Private Network: Who Killed Manuel Buendía? review – an expert deep dive

By Marc Miller
Published: July 14, 2021 (Last updated: December 9, 2022)
Netflix documentary Private Network: Who Killed Manuel Buendía?


Private Network: Who Killed Manuel Buendía? is a crime documentary that never loses its focus on the human element of the case, and it’s all the better for it.

Netflix documentary Private Network: Who Killed Manuel Buendía? was released on the streaming service on July 14, 2021. 

There has been an outstanding number of killed and missing journalists and other media employees in Mexico since the year 2000. Over 100 individuals have given their lives for the importance of freedom of the press in or near Mexico City. Why does it keep happening other than general lawlessness? Do what works. Since May 30th, 1984, to be exact. That’s when the writer of one of the region’s most popular columns, Red Privada (“Private Network”), was murdered in cold blood and left to die on the scorching hot streets of Mexico City.

Manuel Buendía was brutally gunned down in the streets. Shot in cold blood on the hot Mexican streets in the back several times for reporting the facts about drug trafficking ties to political corruption. If it works, the murdering of public figures with no consequences, why stop? He was a pioneer, known for his blunt and direct style of reporting. It didn’t matter if you worked in public service, law enforcement, organized crime, or drug trafficking; he would report it, and people would read it. It was published in over 200 papers country-wide.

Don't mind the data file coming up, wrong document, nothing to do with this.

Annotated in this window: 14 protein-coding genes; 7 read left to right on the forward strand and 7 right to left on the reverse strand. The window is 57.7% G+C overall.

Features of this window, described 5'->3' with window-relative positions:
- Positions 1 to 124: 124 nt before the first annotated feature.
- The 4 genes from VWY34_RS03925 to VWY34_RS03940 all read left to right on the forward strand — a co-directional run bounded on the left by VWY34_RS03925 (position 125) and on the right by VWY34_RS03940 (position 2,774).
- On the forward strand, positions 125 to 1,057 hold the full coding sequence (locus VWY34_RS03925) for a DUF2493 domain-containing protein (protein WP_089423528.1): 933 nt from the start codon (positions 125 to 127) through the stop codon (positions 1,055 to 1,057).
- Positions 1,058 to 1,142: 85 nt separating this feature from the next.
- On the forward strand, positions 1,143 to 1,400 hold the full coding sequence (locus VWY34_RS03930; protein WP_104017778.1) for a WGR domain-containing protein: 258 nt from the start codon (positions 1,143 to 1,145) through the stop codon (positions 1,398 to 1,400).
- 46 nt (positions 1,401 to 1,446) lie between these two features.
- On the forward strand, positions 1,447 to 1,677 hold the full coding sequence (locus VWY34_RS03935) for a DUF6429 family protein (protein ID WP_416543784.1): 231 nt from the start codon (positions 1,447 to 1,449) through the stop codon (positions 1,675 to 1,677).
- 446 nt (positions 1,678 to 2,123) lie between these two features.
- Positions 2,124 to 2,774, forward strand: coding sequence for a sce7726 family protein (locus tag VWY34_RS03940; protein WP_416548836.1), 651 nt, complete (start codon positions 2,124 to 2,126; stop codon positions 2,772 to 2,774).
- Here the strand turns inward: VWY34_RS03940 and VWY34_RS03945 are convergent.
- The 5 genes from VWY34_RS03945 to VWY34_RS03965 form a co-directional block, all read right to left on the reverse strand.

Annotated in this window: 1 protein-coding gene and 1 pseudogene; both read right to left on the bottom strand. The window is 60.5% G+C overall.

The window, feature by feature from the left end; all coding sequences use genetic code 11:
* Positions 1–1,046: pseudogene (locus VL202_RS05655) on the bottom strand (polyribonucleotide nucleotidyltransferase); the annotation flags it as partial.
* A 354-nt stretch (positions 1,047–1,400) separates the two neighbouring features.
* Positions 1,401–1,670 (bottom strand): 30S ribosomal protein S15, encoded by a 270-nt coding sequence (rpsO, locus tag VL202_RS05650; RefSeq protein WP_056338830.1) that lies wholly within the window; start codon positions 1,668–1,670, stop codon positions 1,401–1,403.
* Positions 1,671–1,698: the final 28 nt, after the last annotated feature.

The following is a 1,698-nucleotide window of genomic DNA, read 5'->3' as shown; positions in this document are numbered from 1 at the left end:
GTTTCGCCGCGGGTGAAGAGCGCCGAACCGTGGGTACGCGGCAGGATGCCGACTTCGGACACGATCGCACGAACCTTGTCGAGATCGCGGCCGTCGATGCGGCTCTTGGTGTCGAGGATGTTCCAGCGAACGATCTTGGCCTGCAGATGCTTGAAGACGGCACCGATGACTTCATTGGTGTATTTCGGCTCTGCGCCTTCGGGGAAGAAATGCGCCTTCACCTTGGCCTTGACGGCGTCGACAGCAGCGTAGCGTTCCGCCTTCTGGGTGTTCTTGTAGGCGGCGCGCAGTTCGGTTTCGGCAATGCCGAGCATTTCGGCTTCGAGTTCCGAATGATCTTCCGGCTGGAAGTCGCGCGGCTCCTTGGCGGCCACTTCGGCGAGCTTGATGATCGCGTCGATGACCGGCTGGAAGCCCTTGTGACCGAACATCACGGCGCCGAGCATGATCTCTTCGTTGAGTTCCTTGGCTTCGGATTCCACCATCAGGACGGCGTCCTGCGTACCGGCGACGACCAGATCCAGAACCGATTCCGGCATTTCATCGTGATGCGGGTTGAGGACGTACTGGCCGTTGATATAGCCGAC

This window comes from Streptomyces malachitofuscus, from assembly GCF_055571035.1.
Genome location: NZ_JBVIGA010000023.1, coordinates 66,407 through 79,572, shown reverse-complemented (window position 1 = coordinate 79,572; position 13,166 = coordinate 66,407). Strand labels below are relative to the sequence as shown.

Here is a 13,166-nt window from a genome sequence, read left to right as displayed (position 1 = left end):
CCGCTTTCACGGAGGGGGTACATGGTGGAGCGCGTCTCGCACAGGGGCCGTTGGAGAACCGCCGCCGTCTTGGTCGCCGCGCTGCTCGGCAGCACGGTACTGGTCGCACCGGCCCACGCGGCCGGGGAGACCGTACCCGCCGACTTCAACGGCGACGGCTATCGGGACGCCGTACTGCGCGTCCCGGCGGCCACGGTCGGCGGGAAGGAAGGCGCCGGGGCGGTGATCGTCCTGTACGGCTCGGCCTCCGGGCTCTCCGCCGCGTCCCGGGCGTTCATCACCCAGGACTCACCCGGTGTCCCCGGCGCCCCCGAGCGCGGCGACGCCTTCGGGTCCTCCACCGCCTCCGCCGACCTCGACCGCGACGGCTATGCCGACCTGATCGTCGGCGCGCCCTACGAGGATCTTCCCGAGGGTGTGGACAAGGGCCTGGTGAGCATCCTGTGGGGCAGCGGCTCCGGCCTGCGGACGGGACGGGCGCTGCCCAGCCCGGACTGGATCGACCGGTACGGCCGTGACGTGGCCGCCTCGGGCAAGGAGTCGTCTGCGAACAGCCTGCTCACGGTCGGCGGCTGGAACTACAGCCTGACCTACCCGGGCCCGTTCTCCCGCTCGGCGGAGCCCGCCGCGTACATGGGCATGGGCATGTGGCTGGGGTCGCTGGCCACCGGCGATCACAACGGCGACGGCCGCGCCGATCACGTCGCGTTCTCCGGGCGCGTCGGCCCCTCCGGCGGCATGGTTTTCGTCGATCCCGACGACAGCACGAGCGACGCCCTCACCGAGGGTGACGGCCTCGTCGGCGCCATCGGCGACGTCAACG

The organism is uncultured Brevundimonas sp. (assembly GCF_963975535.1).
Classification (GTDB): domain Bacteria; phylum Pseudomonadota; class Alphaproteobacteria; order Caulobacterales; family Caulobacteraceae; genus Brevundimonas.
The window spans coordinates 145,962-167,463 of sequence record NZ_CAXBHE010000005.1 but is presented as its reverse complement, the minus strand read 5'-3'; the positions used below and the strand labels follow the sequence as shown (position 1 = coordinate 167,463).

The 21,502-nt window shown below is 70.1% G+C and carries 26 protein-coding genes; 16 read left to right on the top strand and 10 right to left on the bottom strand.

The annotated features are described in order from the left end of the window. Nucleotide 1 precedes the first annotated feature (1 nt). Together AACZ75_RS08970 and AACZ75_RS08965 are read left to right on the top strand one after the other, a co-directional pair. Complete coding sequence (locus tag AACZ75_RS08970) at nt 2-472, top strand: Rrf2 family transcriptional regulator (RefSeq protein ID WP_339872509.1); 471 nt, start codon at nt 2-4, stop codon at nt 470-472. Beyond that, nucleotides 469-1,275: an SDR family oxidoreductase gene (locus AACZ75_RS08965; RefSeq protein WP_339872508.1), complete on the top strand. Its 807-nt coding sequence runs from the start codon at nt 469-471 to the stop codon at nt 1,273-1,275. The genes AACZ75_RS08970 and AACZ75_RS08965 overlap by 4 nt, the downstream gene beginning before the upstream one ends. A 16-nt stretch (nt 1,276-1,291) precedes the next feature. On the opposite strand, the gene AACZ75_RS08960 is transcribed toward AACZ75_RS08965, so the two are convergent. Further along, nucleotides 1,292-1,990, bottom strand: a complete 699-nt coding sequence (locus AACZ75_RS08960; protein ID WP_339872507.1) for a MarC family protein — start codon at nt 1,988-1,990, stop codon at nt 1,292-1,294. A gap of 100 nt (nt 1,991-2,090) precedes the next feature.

That’s the crux of the Netflix documentary Private Network: Who Killed Manuel Buendía? He is a man of unimpeachable ethics and journalistic standards, which cost him his life in the process. Though, is it that simple? In his directorial debut, Manuel Alcalá (Museo) constructs a narrative outline that points to force ties between drug lords, politicians, Mexican secret police, Mexican right-wing militant groups, and even the CIA.

Officially, it took almost five years for the Mexican courts to find justice. One of the killers was even the great grand nephew of former President Manuel Ávila Camacho, who happened to be a DFS agent (The Dirección Federal de Seguridad Federal Security Directorate), which was Mexico’s intelligence agency and secret police at the time. Still, many speculate they were just the hired help.

Alcalá, along with the help of producer Pedro Alcalá López (Foreign Nationals), gives an extraordinary deep dive into the facts that point to forces beyond the handful of men convicted and the others who were murdered before they could sing. Like the 100 missing media members mentioned above, many journalists feel Buendía’s assassination was improperly investigated. Nearly everyone who covered thinks the masterminds were not convicted. Not to mention DFS agents and CIA operatives that ransacked Buendía’s offices immediately after his murder.

The final product has everything you want in a crime documentary based on journalists’ accounts. An uncommon case is linked to a bigger picture and answers enough questions while leaving many unanswered. The shady dealings, the backroom meetings, the nefarious activities that leave a line between the good and bad guys, strangely blurred.

Though, Alcalá never forgets the human element here of a 58-year-old trailblazer who believed in what he was doing always had a higher purpose. To hold those accountable in public service that was allowing bad men to do very bad things. That’s who Manuel Buendía was. Even if it meant reporting when he knew it came with a warning label.

Like Alcalá does with Private Network: Who Killed Manuel Buendía? he never forgets that. Neither should we.

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